For more details on cost savings and ROI in DM programs, please visit:
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3. HealthSounds Podcast: Improving Patient Collections in an Unhealthy Economy
With a revenue cycle that is measured by claims denials, collaborative data mining by billing and IT can identify origins of financial "bleeding" and turn these problems into actionable items, explain Beacon Partner experts Kevin Burchill, director; Sean McDonagh, practice director; and Ben Tobin, management consultant. Patient-friendly IT can also improve the patient experience on the front end while obtaining data to improve collections on the back end. This is a practice frequently employed by more financially robust providers. The three experts also debate the merits of offering patient discounts for prompt payment and placing patient credit reports in providers' hands.
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Diabetics More Likely to Access Educational Programs that Encourage Better Self-Management
A new study has found that people with diabetes who did not have access to a family physician were less likely to seek education and counseling aimed at helping them manage their condition more effectively compared to those who received regular primary care. Those who attended such special diabetes education programs were more likely to go for retinal screening which is aimed at detecting and preventing vision loss, a serious complication of poorly controlled diabetes. The aim of the study was to identify predictors of attendance at a diabetes education center (DEC).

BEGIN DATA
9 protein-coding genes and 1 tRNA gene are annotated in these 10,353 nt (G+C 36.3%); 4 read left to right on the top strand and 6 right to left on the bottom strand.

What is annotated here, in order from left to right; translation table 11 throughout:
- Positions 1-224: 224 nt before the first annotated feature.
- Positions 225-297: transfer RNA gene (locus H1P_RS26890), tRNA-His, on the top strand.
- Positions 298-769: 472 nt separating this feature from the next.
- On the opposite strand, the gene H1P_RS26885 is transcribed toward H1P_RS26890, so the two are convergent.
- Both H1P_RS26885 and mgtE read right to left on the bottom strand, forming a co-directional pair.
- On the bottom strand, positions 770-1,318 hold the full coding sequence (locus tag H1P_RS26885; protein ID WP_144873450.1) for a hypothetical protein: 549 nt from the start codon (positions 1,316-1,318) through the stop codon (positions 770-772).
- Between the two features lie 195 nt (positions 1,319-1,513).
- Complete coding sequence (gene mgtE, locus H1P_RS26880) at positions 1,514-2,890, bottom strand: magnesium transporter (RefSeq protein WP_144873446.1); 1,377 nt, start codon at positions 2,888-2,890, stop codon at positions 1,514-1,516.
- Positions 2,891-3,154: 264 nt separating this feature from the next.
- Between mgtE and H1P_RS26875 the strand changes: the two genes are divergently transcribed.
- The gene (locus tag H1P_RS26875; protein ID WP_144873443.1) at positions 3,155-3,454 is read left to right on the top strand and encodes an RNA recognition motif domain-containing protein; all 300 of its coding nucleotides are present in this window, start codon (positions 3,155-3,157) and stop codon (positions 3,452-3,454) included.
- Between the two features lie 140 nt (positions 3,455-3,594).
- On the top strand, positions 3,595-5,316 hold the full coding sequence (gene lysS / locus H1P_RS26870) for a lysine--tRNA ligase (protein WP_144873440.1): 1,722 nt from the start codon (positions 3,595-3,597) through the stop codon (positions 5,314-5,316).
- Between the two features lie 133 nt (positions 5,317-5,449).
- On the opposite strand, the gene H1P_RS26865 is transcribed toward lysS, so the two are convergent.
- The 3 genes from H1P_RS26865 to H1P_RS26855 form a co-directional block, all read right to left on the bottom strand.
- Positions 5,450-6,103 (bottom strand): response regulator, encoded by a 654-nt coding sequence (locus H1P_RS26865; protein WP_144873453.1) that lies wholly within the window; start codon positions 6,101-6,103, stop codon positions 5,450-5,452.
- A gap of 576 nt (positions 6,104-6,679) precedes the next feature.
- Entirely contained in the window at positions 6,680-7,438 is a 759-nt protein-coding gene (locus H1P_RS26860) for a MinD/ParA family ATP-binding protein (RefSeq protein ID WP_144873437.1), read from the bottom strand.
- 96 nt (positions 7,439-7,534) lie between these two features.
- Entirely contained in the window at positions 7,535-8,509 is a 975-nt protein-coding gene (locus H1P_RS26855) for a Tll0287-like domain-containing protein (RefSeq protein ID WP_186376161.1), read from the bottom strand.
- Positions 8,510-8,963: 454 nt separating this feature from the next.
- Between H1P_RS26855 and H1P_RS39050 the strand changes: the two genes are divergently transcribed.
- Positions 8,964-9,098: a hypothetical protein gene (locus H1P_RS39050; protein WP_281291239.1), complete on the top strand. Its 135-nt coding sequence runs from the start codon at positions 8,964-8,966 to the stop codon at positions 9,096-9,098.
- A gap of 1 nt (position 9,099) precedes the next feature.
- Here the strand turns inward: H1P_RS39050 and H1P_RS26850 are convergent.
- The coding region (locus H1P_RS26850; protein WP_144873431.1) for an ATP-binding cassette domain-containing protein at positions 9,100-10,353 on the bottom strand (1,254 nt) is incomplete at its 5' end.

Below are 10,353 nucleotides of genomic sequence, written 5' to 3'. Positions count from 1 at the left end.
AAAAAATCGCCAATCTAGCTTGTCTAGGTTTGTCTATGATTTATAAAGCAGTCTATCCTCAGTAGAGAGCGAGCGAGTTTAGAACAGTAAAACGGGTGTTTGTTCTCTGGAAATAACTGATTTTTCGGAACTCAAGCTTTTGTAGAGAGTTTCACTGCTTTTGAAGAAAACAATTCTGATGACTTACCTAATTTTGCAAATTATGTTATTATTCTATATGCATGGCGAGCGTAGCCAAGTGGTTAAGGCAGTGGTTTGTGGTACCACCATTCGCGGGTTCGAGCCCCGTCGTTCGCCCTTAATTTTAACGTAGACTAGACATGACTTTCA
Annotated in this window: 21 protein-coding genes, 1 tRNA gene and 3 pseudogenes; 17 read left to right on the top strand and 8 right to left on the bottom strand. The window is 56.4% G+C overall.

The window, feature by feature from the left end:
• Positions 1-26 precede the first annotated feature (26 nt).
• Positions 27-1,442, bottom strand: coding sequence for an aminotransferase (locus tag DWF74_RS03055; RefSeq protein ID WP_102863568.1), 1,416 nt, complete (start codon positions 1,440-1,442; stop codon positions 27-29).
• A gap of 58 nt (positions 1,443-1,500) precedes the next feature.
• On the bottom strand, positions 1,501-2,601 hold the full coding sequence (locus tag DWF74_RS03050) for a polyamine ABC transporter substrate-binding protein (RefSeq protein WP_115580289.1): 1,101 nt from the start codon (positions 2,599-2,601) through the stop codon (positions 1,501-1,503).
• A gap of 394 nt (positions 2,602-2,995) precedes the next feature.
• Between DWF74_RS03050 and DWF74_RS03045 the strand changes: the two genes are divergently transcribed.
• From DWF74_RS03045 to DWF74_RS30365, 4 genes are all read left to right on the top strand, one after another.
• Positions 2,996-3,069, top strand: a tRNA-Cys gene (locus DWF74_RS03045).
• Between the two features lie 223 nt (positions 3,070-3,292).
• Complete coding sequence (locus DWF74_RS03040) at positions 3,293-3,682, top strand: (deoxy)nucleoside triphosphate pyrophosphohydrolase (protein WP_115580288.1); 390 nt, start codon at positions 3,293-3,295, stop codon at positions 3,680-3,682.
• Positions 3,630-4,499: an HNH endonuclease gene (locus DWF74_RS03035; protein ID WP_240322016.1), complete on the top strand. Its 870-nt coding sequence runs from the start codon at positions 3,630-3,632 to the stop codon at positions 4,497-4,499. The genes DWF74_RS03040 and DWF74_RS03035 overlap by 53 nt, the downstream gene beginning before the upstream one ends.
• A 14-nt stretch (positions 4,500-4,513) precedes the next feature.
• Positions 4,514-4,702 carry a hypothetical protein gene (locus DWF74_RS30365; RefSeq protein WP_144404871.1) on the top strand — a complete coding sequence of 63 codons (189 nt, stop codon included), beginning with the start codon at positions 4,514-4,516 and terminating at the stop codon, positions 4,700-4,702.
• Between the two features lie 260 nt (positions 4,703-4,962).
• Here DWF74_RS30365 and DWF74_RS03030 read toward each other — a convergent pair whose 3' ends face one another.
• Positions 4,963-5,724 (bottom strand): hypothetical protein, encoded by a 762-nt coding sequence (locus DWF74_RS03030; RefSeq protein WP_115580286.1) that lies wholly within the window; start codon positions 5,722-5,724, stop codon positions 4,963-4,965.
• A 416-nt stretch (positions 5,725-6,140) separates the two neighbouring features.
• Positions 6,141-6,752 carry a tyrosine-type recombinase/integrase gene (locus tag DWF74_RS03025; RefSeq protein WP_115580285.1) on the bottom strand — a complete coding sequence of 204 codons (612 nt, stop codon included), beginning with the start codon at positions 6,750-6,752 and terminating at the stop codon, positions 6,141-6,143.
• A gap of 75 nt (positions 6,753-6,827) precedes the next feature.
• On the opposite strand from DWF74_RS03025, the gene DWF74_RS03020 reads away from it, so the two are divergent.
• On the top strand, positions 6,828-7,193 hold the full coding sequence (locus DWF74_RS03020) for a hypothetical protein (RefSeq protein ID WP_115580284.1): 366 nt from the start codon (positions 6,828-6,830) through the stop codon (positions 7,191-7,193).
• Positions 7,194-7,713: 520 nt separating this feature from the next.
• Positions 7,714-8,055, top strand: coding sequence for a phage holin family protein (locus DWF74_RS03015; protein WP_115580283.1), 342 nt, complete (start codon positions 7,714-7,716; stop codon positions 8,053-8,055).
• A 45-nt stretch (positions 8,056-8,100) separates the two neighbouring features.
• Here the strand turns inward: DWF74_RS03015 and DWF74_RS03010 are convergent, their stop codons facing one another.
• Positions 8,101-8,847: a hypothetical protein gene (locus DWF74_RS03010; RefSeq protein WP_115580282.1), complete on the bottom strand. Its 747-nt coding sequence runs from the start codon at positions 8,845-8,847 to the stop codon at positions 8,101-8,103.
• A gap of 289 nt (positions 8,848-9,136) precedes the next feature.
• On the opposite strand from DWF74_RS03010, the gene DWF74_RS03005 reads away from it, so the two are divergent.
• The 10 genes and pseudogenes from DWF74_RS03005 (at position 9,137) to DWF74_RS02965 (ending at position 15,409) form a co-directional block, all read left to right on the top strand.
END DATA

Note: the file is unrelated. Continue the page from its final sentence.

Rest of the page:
“We know that self-management, which is the purpose of DEC programs, is an essential component of care for people with diabetes,” says Baiju R. Shah, M.D., who conducted the study. “But we wanted to know whether attendance at DEC programs could be linked to better quality of care for people with diabetes.”
The study found that 30 percent of survey participants reported having attended DEC classes in 2002. Those most likely to attend classes were those with a shorter duration of diabetes, and those receiving regular primary care or care from a diabetes specialist. People with diabetes who had attended a DEC were more likely to receive a retinal screening examination in the following two years than those with diabetes did not attend.
To learn more about this research, please visit:
5. Survey of the Month: ED Access and Overcrowding
An economy that is creating more unemployed and uninsured individuals is just one factor contributing to a rise in ER use and a decline in patient satisfaction. In its National Report Card on the State of Emergency Medicine for 2009, the American College of Emergency Physicians has given the United States an overall grade of C-, largely due to poor ratings for access to emergency care. Is emergency room overcrowding an issue for your organization, and if so, how are you responding to this? Complete HIN's Survey of the Month on emergency room access and overcrowding and receive a free executive summary of the compiled results.
To participate in this survey and receive its results, please visit:
6. 25 Ways Healthcare Economizes on Energy Costs
Faced with volatile fuel costs, the healthcare industry is turning up the heat on energy conservation. In response to an online HIN survey, nearly 100 healthcare organizations shared their ideas for reducing the impact of an unstable energy environment on profits, patients, members and employees.